UPDATED PoliticsPA Reports: Corbett charges Perzel, 9 others in second wave of Bonusgate indictments
By Alex Roarty
PoliticsPA Staff Writer
HARRISBURG — Attorney General Tom Corbett on Thursday filed a sweeping set of charges against Republican and former Speaker of the House John Perzel, Republican and former House Appropriations Chairman Brett Feese, and eight of their former or current staffers, alleging they illegally used millions of taxpayer dollars for campaigns and then obstructed the attorney general’s investigation into the practice.
Also charged were former Perzel Chief of Staff Brian Preski, current Chief of Staff Paul Towhey, Perzel’s brother-in-law Samuel Stokes, Perzel legislative aide John Zimmerman, Perzel campaign aide Don McClintock, Feese aides Jill Seaman and Elmer Bowman, and former House Republican Information Technology Deputy Director Eric Ruth. Corbett identified Preski, Perzel and Feese as the three principal culprits.
In all, the attorney general made 456 criminal charges against the 10 Republicans, which could carry a maximum sentence of 2,948 years. The charges are two-tiered – one set focuses on the alleged illegal use of taxpayer money and resources, the other on what the attorney general said was deliberate obstruction of his office’s investigation.
The indictments were the long-awaited second-wave of Corbett’s high-profile “Bonusgate” investigation, which last July charged 12 people part of or connected to the House Democratic Caucus with illegally appropriating taxpayer money and resources to build a massive campaign operation. This set of charges was levied only on Republicans, and did not allege any bonuses were paid to legislative staffers in exchange for campaign work.
Instead, the attorney general said former Speaker Perzel, who he called the plan’s “architect,” used about $10 million in taxpayer money to build a massive, technology-driven system that helped House Republicans get and stay elected. The 188-page grand jury presentment given to reporters described an array of computer systems implemented in the wake of Perzel’s narrow re-election in 2000 that, among other things, extensively tracked voter information and helped Perzel staffers make sure his supporters voted on election days.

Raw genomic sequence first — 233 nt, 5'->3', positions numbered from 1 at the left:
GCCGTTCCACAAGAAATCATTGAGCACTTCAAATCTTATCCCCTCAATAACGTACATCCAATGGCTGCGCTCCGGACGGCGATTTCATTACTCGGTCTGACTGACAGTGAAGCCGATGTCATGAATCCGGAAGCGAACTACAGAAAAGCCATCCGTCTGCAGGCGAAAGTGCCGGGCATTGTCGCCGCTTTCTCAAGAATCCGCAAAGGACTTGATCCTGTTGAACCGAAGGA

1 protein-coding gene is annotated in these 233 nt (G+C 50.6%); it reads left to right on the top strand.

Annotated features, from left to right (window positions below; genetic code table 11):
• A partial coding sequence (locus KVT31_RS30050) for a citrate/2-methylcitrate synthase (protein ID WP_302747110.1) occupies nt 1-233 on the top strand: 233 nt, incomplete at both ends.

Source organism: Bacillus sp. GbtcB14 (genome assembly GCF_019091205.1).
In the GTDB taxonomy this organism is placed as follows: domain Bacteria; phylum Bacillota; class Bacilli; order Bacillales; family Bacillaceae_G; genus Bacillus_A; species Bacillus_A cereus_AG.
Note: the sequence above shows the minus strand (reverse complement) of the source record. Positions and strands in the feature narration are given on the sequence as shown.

The technologies were gradually expanded from Perzel’s office to the entire caucus, the attorney general said.
“The grand jury found that Perzel vowed to never experience another close electoral challenge and instilled that mindset in his staff and employees of the Republican Caucus,” Corbett said. “Perzel put everyone on notice that everything possible would be done to prevent another close election.”
The attorney general also accused Perzel, who remains a House representative, of hiring no-show legislative employees to do campaign work and using illegal, untraceable robocalls to smear House Republicans who opposed him. Corbett called the robocalls “dirty tricks.”
“The grand jury found that Perzel was aggressive in the acquisition and retention of power,” Corbett said. “He demanded obedience and loyalty and punished those, whether they were elected officials or employees, who challenged his power.”